For many, John Sayles is the quintessential American independent filmmaker. His 1979 debut Return of the Secaucus Seven immediately established him as a new kind of filmmaker, and along with contemporaries Jim Jarmusch, John Waters, and David Lynch, helped bridge the gap from indie pioneers like Robert Altman and John Cassavetes to the early-’90s birth of the modern American indie-film movement, ignited by Steven Soderbergh and Richard Linklater.
His subsequent career has been littered with highlights as well. His 1984 film The Brother From Another Planet, about a black alien stranded in Harlem, was far ahead of its time in examination of racial and immigration issues. 1987’s Matewan is possibly the greatest American narrative film ever made about the labor movement. And 1988’s Eight Men Out may be the greatest baseball movie ever made. He received Academy Award nominations for the screenplays of 1992’s Passion Fish and of 1996’s Lone Star, perhaps his masterpiece to date. He’s an exceedingly humane, socially aware, fiercely independent filmmaker (he finances his films largely through writing for other directors, including a stint with Roger Corman, a piece that was later adapted into the script for Steven Spielberg’s E.T., and writing or doctoring scripts from The Howling to Apollo 13 to The Spiderwick Chronicles).
John Sayles’ new film, out this week, is entitled Go For Sisters, and stars Lisa Gay Hamilton, Yolonda Ross, and Edward James Olmos. We recently sat down with the director and many of the actors he’s worked with for a look back at his career.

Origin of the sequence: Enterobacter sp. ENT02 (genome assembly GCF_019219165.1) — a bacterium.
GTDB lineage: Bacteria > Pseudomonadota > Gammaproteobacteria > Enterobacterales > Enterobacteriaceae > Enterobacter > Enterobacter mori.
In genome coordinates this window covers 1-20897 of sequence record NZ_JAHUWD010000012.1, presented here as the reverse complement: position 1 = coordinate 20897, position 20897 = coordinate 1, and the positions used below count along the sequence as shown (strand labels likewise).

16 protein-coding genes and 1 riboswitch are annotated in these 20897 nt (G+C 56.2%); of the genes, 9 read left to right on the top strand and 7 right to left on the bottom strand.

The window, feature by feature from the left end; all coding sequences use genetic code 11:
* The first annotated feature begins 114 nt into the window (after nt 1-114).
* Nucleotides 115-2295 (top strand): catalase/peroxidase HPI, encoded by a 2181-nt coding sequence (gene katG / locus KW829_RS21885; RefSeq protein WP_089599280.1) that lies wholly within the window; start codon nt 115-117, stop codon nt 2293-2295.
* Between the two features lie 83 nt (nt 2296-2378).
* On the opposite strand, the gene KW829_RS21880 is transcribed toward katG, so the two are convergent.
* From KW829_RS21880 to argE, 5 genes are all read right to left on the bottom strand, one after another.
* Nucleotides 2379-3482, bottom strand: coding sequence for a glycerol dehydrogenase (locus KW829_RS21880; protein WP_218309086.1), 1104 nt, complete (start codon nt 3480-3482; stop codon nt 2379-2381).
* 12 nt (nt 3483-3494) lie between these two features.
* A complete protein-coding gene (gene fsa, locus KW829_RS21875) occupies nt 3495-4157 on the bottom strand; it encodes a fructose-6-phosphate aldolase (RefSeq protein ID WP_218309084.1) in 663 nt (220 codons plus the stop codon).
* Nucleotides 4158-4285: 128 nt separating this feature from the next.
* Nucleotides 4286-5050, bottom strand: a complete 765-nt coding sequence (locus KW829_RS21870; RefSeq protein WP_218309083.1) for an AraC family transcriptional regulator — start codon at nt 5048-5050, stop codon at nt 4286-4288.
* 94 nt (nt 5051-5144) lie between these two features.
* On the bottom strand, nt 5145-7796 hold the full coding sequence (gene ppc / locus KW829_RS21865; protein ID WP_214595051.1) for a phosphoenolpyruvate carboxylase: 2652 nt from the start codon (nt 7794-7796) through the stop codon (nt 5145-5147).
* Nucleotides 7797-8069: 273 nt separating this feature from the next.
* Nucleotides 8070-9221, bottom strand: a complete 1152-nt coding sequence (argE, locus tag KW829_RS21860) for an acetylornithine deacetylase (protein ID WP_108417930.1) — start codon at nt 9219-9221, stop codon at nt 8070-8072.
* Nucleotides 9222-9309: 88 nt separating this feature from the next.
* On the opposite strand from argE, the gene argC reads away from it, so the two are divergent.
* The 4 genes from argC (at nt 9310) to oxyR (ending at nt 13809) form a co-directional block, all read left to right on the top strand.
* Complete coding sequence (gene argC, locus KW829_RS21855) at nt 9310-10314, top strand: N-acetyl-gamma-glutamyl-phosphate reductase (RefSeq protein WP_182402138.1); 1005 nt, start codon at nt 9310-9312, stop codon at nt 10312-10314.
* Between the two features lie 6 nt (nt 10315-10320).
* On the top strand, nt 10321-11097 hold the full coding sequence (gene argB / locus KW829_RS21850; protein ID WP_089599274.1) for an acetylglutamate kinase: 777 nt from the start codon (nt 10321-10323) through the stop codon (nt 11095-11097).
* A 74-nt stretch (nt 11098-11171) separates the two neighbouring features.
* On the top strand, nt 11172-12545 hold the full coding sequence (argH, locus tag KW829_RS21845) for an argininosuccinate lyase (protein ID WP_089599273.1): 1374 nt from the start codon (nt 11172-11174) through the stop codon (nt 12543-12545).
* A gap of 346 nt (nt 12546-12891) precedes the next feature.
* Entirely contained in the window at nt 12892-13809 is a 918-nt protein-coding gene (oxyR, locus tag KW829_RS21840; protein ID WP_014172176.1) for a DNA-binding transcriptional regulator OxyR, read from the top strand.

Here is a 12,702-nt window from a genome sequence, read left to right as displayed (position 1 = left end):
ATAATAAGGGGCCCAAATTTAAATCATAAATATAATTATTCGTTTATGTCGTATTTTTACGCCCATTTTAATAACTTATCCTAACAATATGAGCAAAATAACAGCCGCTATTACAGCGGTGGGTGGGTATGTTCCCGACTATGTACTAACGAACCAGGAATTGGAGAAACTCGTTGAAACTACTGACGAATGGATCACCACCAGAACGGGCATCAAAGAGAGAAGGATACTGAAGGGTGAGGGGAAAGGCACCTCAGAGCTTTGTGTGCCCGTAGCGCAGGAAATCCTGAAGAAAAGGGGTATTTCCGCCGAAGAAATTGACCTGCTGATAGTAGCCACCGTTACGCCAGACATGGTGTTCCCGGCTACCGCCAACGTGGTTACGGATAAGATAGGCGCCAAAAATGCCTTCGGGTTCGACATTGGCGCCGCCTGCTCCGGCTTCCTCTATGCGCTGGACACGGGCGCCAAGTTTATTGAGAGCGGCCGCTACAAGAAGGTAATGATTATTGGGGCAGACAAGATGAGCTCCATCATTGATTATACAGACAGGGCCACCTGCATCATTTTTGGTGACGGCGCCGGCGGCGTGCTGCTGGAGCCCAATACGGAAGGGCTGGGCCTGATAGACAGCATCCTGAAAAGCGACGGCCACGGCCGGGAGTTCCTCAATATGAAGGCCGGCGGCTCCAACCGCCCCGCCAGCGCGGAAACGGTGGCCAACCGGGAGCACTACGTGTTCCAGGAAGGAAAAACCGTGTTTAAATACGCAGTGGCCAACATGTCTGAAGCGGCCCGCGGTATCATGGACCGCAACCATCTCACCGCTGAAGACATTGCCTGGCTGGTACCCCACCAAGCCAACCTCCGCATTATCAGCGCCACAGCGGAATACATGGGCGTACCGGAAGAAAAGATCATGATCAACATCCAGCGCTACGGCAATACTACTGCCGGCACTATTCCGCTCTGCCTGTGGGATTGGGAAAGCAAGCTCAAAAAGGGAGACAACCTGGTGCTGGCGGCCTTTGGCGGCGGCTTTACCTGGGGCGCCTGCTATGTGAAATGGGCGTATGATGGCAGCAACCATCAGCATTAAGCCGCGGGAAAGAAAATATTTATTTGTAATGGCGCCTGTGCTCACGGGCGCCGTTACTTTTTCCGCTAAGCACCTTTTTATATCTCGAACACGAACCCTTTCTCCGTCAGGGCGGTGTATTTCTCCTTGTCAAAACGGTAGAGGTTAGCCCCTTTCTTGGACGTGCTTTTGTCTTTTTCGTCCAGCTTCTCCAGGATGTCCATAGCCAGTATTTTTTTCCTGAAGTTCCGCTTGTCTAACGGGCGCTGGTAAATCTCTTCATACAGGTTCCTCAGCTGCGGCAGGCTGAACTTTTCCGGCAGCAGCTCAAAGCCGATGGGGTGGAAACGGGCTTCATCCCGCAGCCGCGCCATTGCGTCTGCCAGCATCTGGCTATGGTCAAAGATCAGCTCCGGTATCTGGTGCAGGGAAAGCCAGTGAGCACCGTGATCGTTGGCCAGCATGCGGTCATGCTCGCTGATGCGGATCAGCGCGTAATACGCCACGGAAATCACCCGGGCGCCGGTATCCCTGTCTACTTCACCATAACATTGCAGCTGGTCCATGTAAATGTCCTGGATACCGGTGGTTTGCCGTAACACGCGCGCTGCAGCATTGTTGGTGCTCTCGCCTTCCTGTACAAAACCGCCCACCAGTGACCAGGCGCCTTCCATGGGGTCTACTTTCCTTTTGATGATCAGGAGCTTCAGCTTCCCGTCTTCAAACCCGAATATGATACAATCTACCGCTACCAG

I think one of the lucky things about working there when we were, a lot of us directors and writers and even actors to a certain extent, is that there was a pressure to come in on time and under budget, but there wasn’t that incredible economic pressure. These were movies that probably were not going to be reviewed, and they were probably in profit before you even started shooting. So if you stayed to the budget, Roger knew he was going to at least make some profit. A few did a lot better than that—Piranha did, and Battle Beyond the Stars did. But the way that B-movie business worked, and Roger’s genius worked, was that he had presold the movies, and without a review knew that they were going to play for two weeks in certain theaters, and that was going to turn a profit. So for a starting-out filmmaker, it’s not that you can experiment that much, because you don’t really have a budget. But you get to work and just make the movie, not worrying that if it’s not a platinum success, you’ll never work again. So there is a kind of on-the-job training aspect to it that’s just great. And the class before us was people like Francis Ford Coppola and Jonathan Demme, people like that. And they benefited. They got to make a feature film, and learn what works and what doesn’t. Ron Howard’s first movie was for Roger, and he made a couple of mistakes in coverage that he never made again.